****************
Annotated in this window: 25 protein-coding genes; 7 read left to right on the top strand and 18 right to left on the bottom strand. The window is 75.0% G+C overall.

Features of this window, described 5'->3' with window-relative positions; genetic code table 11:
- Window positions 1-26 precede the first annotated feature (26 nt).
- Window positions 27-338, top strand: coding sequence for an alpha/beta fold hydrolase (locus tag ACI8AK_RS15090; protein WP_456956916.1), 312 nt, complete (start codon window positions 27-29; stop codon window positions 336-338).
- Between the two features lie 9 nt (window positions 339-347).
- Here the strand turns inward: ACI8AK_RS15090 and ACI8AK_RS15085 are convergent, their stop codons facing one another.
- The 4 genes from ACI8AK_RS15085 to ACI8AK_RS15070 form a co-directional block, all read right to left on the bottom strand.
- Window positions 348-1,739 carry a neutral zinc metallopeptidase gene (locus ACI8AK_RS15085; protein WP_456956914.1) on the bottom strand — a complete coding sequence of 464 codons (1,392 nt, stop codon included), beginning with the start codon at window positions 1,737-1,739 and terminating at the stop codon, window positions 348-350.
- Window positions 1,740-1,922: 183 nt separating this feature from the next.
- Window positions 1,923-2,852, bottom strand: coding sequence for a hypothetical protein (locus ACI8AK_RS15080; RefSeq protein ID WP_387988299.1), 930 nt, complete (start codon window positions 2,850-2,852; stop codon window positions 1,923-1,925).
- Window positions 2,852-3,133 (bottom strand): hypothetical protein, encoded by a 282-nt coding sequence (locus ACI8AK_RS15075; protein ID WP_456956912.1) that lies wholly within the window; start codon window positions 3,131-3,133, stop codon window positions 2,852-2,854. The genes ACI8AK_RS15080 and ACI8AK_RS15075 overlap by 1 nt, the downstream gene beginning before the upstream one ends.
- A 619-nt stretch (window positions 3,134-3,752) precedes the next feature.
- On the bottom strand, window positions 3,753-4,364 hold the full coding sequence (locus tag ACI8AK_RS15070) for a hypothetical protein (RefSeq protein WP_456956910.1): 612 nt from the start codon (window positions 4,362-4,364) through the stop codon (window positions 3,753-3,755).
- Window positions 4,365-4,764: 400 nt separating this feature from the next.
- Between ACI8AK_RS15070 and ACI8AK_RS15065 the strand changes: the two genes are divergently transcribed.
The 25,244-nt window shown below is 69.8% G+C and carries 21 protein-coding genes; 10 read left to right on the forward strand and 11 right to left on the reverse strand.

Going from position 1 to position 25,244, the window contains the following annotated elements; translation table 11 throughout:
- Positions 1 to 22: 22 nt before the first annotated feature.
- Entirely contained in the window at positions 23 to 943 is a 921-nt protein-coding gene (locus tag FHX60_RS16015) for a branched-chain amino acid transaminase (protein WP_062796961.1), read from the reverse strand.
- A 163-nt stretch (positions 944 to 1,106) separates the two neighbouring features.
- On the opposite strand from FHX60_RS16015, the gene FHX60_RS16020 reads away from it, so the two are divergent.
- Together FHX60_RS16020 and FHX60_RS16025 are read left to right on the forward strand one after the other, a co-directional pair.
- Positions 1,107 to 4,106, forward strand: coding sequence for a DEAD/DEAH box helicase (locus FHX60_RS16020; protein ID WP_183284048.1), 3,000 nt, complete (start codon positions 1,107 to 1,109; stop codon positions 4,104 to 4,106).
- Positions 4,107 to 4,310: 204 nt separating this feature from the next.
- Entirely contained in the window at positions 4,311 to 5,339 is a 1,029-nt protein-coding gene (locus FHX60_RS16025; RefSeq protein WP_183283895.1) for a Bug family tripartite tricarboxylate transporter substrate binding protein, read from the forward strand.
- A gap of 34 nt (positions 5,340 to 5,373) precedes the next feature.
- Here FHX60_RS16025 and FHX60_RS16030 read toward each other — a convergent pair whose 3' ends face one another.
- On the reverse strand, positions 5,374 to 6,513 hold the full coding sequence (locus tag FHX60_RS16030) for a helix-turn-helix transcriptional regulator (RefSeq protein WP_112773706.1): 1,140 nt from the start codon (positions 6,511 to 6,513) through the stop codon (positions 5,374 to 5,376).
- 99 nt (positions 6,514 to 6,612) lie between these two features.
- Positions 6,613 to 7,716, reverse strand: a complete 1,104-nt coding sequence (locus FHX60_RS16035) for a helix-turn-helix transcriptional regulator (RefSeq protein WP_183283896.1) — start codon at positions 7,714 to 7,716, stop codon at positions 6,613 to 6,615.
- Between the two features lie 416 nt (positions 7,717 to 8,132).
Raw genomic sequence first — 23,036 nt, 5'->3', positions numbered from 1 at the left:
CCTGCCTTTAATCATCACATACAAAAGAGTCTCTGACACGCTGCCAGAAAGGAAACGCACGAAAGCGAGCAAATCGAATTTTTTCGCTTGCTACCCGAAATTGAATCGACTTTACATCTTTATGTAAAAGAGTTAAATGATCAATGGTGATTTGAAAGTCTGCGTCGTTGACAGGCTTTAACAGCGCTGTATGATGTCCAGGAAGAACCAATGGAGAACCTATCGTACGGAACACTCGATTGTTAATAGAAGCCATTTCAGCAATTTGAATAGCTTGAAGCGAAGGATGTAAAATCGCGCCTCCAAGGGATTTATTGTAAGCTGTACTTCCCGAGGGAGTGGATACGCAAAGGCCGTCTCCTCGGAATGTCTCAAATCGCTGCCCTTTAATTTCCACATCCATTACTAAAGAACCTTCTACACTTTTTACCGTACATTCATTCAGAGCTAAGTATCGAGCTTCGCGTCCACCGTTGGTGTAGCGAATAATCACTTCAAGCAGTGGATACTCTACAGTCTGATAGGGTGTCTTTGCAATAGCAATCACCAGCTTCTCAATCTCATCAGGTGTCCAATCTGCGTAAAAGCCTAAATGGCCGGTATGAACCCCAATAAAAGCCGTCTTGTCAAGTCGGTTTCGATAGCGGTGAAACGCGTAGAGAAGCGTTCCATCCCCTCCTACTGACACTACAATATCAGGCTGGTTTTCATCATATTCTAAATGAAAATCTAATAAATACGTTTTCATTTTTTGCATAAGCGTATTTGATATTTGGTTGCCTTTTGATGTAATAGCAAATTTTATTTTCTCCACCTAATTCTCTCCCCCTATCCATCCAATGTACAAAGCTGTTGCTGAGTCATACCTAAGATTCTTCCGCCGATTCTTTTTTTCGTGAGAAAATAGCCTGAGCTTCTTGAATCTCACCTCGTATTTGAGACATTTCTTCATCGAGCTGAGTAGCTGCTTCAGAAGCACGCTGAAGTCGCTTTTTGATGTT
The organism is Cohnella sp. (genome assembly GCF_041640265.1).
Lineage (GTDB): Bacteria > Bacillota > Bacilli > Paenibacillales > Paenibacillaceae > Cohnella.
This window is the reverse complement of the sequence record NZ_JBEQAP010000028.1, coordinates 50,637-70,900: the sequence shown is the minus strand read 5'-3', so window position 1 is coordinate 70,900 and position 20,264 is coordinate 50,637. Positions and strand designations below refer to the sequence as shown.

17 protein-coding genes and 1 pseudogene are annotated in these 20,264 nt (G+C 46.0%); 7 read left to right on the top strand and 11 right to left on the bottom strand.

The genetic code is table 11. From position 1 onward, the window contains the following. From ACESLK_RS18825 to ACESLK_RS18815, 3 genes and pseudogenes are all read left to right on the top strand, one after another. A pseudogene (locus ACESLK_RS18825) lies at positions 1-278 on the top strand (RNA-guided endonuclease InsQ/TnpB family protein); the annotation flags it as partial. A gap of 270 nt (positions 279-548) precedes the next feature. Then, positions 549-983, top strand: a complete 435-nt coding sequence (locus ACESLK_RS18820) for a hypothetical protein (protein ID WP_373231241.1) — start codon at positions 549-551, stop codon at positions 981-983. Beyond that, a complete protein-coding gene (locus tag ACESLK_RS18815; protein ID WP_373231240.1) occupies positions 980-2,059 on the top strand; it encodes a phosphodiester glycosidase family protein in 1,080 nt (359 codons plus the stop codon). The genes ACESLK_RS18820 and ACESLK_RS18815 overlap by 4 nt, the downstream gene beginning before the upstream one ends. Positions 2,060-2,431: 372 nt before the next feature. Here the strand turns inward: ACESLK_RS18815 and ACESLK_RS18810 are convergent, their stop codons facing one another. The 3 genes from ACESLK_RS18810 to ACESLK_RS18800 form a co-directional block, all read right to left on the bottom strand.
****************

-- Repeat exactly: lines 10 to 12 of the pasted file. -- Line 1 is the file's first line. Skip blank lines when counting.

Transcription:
- Window positions 1,923-2,852, bottom strand: coding sequence for a hypothetical protein (locus ACI8AK_RS15080; RefSeq protein ID WP_387988299.1), 930 nt, complete (start codon window positions 2,850-2,852; stop codon window positions 1,923-1,925).
- Window positions 2,852-3,133 (bottom strand): hypothetical protein, encoded by a 282-nt coding sequence (locus ACI8AK_RS15075; protein ID WP_456956912.1) that lies wholly within the window; start codon window positions 3,131-3,133, stop codon window positions 2,852-2,854. The genes ACI8AK_RS15080 and ACI8AK_RS15075 overlap by 1 nt, the downstream gene beginning before the upstream one ends.
- A 619-nt stretch (window positions 3,134-3,752) precedes the next feature.